In the latter half of June, I released a series of pieces that I composed in the second semester. I followed the release of The House on the Hill and El Perseguidor Teaser Trailer, one track for each Alfons and Lucio, with another such pairing. “No One Alive Left in Jennytown” is a rescore of a sequence from Home Delivery, an animated adaptation of the Stephen King short story. As I mentioned in March, this one was written as Fallas was bursting around me, and was recorded with members of the string section of the Budapest Art Orchestra (with sampled brass, percussion, and theremin mixed in), conducted again by Peter Pejtsik. The interesting challenge for this project was that with two days’ notice, we were informed that our delivery deadline was pushed forward by 18 hours. Not only did we have to create something of quality under time pressure, but we had to do so while our city was (festively) exploding. I love fireworks and rock concerts as much as the next person, but not when I’m on a deadline. Turning around two minutes of orchestral music within two days under these particular circumstances was quite the trial for us (though admittedly paling in comparison next to such composers as Shostakovich who composed even greater works during periods of actual civil unrest). After editing and mixing, here is what I came up with:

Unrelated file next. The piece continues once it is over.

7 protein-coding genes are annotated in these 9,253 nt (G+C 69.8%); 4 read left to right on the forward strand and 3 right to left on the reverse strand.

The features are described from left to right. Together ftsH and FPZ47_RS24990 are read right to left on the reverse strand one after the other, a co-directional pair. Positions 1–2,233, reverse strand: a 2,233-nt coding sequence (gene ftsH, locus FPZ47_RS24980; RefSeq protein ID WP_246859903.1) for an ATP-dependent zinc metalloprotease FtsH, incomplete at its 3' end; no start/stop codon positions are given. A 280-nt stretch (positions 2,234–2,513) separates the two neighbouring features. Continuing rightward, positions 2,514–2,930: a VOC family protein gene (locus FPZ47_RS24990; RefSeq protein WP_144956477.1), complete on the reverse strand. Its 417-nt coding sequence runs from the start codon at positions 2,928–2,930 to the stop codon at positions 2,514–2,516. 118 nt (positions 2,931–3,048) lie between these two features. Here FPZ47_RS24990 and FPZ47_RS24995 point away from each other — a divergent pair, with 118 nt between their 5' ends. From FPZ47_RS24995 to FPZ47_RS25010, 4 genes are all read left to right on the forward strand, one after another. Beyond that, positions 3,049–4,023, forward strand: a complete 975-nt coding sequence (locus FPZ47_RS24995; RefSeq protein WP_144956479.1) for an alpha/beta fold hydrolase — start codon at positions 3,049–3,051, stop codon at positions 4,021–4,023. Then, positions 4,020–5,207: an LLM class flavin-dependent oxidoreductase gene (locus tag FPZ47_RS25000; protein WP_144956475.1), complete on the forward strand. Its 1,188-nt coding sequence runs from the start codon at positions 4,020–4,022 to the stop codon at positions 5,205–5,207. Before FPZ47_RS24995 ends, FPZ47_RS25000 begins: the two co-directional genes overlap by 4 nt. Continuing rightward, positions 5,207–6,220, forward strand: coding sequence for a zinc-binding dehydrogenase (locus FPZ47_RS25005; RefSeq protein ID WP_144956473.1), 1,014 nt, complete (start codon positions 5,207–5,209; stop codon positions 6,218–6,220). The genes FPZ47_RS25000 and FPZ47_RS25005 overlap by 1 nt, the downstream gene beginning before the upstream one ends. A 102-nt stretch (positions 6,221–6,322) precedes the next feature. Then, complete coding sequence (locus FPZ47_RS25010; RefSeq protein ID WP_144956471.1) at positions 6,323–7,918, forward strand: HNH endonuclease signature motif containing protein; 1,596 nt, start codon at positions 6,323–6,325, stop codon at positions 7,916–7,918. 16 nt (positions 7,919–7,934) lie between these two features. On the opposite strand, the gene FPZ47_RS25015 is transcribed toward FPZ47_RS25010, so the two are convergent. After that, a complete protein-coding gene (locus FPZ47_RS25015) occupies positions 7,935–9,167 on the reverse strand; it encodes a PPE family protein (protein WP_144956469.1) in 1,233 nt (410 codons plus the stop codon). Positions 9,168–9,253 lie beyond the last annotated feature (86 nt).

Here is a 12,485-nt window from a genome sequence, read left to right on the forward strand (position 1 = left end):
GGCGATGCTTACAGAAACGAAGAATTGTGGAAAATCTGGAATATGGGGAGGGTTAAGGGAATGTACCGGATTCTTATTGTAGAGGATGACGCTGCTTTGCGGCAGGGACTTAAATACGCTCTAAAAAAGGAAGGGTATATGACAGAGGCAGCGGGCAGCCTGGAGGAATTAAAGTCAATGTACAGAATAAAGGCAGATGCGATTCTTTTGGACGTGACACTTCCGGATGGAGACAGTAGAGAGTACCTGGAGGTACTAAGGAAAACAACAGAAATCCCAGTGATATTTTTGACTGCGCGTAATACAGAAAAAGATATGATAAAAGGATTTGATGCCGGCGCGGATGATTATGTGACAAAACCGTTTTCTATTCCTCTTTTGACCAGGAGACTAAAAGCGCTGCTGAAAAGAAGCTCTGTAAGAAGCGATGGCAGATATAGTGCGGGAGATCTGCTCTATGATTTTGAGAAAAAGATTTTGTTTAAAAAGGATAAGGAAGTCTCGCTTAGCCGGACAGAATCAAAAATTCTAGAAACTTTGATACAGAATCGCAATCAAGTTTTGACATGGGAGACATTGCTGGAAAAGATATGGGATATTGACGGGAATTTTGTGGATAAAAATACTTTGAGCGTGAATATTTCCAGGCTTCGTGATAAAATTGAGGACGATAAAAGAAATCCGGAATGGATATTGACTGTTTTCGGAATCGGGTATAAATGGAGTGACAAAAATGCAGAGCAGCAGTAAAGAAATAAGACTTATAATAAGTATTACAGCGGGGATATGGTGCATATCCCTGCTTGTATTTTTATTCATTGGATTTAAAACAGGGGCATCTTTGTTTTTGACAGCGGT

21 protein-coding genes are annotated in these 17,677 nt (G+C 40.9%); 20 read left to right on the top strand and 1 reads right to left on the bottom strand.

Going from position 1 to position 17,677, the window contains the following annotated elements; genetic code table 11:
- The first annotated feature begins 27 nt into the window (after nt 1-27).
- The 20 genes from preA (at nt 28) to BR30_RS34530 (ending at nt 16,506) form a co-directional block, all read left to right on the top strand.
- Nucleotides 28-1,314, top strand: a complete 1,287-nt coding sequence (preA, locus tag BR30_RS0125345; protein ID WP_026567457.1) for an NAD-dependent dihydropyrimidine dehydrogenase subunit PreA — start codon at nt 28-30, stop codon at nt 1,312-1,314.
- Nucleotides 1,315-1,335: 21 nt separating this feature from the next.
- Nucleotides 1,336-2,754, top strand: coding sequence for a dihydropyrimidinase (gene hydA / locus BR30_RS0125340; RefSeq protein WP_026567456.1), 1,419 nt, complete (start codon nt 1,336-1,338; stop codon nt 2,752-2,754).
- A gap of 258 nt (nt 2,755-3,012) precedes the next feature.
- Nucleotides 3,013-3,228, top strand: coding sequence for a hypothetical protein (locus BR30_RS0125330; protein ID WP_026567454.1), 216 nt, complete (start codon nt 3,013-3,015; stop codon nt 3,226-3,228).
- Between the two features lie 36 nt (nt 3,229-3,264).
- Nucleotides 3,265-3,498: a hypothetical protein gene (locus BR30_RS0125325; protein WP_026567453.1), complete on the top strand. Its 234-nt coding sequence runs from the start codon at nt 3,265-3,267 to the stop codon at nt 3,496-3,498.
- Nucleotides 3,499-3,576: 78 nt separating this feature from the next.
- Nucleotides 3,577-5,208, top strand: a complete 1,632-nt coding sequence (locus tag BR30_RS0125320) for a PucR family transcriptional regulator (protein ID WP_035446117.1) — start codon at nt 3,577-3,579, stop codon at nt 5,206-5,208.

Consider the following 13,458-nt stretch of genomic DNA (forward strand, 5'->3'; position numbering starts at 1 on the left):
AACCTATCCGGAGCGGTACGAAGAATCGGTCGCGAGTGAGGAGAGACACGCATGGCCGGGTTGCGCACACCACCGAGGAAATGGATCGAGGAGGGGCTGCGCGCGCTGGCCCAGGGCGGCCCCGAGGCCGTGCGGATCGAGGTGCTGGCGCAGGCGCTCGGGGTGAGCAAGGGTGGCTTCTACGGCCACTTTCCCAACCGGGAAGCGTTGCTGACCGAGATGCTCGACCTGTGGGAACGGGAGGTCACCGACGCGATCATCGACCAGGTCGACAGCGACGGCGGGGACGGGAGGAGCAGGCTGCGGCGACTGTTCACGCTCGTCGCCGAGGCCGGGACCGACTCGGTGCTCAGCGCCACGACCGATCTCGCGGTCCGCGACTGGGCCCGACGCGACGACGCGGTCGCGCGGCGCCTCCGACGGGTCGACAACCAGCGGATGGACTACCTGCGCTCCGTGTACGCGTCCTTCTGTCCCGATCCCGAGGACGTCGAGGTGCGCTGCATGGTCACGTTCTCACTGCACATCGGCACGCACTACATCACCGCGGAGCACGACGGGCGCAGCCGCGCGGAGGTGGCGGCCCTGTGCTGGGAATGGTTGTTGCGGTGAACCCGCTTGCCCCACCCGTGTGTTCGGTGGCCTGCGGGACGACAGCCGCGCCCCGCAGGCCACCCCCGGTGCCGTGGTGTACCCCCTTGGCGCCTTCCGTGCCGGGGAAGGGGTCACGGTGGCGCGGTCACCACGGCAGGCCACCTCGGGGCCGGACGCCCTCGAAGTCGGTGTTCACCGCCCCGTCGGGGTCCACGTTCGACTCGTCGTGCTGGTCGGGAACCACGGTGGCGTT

Here is the music by itself:

Next, as I mentioned in my April blog post, I was back in the producer’s chair to record a short cool/action cue, rescoring a scene from Go for Sisters, with its composer, Mason Daring, as my co-producer. For this project, I was very pleased to be working again with my fellow students on the other side of the glass, recording Master’s students Sergio Martinez (percussion) and fellow Canuck Tyler Sasso (guitar), along with undergrad Max Ridley (bass) on this track. Mason is a very experienced producer, and I was glad to have him on my wing for this sortie. I found him the perfect balance of gentle and direct, and often spoke for me to the musicians during the session. He was also not afraid to give his suggestions, often knowing just the right ingredient to make the track really shine (especially with regards to my guitar parts — a topic that I am now better versed in, thanks to this cue). At the same time as Mason seemed to take control during the session, he was often going to bat for me, encouraging the musicians with such lines as, “It’s a nice part. David deserves this to be on.” Much appreciated, Mason!